Tea molecule may genetically handcuff odor-causing bacteria
Drinking tea may temporarily prevent bad breath, especially compared to coffee. A study published in the Journal of Dental Research may partially explain why - a flavor molecule in tea appears to prevent the bacterial production of odor compounds on the genetic level.
Catechins are molecules that give tea its slightly bitter or acrid taste. The particular flavonoid, or flavor molecule, responsible for preventing bad breath is called epigallocatechin gallate (EGCg). Researchers associated with the University of Illinois, Chicago, found that the presence of EGCg in the mouth reduced the amount of smelly sulfuric compounds given off by oral bacteria.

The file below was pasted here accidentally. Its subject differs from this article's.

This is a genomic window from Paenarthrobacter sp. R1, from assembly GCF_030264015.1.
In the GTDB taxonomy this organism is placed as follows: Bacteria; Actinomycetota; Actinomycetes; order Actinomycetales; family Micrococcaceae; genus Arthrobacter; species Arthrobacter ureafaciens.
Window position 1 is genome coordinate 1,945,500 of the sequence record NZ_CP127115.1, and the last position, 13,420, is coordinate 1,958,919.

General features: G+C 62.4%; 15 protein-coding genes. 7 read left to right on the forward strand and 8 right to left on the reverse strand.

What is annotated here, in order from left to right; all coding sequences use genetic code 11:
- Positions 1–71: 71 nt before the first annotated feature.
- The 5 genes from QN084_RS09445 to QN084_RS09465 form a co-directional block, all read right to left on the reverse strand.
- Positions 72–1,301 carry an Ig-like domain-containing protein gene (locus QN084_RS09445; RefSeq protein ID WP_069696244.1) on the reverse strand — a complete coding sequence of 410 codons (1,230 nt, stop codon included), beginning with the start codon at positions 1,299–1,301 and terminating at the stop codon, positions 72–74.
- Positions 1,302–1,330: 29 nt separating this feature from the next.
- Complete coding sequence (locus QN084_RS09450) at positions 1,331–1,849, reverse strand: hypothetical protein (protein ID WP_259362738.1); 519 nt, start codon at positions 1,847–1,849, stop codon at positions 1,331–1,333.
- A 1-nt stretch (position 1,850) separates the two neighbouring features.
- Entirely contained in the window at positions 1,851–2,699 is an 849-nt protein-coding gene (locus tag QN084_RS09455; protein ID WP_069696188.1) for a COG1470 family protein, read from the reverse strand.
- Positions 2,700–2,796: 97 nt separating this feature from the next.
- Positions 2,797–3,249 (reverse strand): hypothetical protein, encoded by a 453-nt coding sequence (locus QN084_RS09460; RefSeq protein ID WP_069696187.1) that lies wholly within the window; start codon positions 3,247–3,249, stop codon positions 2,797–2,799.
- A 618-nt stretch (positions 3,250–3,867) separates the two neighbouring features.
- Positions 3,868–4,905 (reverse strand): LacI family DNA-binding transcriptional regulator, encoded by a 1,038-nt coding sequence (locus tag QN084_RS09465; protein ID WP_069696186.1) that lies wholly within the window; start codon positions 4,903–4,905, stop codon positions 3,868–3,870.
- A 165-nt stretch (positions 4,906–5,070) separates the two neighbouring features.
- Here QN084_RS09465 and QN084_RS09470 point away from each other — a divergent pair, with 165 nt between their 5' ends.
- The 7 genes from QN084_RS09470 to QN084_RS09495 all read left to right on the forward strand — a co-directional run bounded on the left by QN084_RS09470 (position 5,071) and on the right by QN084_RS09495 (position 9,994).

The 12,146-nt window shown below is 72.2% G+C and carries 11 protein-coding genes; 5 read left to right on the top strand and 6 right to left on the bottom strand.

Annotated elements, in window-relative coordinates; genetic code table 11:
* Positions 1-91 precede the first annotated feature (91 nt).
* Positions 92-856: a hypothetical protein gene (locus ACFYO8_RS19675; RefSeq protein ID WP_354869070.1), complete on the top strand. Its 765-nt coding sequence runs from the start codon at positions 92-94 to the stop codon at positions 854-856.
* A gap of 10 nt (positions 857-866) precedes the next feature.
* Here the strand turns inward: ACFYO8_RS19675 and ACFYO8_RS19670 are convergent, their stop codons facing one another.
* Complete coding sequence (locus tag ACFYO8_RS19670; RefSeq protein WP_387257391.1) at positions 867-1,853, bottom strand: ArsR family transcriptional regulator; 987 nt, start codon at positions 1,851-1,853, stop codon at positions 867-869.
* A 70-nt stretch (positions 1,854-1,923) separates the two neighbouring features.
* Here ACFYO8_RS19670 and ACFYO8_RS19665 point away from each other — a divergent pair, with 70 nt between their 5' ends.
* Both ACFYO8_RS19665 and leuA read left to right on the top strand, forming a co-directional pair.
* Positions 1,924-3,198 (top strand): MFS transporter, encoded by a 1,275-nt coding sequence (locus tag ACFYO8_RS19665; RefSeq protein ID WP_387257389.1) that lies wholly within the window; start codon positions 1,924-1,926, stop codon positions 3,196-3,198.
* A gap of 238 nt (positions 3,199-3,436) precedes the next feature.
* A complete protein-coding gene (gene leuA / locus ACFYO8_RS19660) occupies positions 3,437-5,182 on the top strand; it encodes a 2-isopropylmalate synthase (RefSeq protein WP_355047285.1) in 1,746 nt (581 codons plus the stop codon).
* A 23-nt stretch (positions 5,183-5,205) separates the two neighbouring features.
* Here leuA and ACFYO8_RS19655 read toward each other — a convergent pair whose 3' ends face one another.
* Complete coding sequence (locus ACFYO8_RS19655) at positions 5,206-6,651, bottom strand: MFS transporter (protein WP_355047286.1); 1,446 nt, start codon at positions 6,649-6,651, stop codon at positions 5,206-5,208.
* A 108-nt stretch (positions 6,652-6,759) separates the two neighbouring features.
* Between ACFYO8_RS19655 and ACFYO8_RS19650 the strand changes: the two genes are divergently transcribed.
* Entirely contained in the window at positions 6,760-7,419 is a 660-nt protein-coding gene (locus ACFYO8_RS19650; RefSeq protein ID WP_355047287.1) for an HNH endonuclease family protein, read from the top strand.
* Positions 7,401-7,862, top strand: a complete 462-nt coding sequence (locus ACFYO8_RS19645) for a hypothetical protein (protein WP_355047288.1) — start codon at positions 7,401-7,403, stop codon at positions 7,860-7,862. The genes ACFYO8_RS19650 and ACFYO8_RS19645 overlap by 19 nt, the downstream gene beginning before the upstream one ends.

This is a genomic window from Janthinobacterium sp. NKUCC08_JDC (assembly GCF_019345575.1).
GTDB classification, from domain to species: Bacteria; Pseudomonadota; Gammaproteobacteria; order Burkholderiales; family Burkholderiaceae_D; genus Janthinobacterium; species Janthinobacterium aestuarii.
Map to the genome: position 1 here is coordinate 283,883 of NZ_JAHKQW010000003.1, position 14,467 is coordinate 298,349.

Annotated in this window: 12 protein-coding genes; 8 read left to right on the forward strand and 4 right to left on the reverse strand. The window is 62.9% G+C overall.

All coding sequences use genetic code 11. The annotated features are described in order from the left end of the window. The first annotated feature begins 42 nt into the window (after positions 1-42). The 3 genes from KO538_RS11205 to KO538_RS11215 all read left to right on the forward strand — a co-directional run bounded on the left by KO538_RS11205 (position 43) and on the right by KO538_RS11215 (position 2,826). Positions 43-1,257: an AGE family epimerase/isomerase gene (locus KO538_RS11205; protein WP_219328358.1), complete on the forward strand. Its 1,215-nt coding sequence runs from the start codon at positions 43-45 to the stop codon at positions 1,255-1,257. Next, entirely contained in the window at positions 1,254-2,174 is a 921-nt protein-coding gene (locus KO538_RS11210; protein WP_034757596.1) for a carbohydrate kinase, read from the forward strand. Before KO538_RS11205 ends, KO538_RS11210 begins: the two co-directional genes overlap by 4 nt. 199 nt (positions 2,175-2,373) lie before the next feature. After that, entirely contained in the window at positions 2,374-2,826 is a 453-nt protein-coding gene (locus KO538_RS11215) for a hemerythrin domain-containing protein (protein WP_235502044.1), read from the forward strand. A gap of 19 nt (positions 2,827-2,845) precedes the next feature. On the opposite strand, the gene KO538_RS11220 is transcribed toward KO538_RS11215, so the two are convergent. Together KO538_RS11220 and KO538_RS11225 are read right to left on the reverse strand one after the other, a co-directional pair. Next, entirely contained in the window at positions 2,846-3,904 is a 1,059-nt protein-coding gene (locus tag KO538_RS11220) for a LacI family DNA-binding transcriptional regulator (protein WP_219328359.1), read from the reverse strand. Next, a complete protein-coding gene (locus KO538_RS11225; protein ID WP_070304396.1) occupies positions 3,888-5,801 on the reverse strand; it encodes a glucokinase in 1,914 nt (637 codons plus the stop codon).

The molecule appeared to inhibit bacteria from producing methanethiol, a chemical that smells like rotten cabbage. It did so by hobbling the bacterial DNA, preventing it from creating odor particles.
It also reduced the growth of bacteria in the mouth, particularly those that cause gingivitis, the study concluded. In these ways, drinking tea may reduce halitosis.
Since cleaning the mouth with tea is not a viable long-term solution, brushing twice a day, flossing and rinsing the palate with specialty breath fresheners may attack bacteria and neutralize the compounds responsible for bad breath.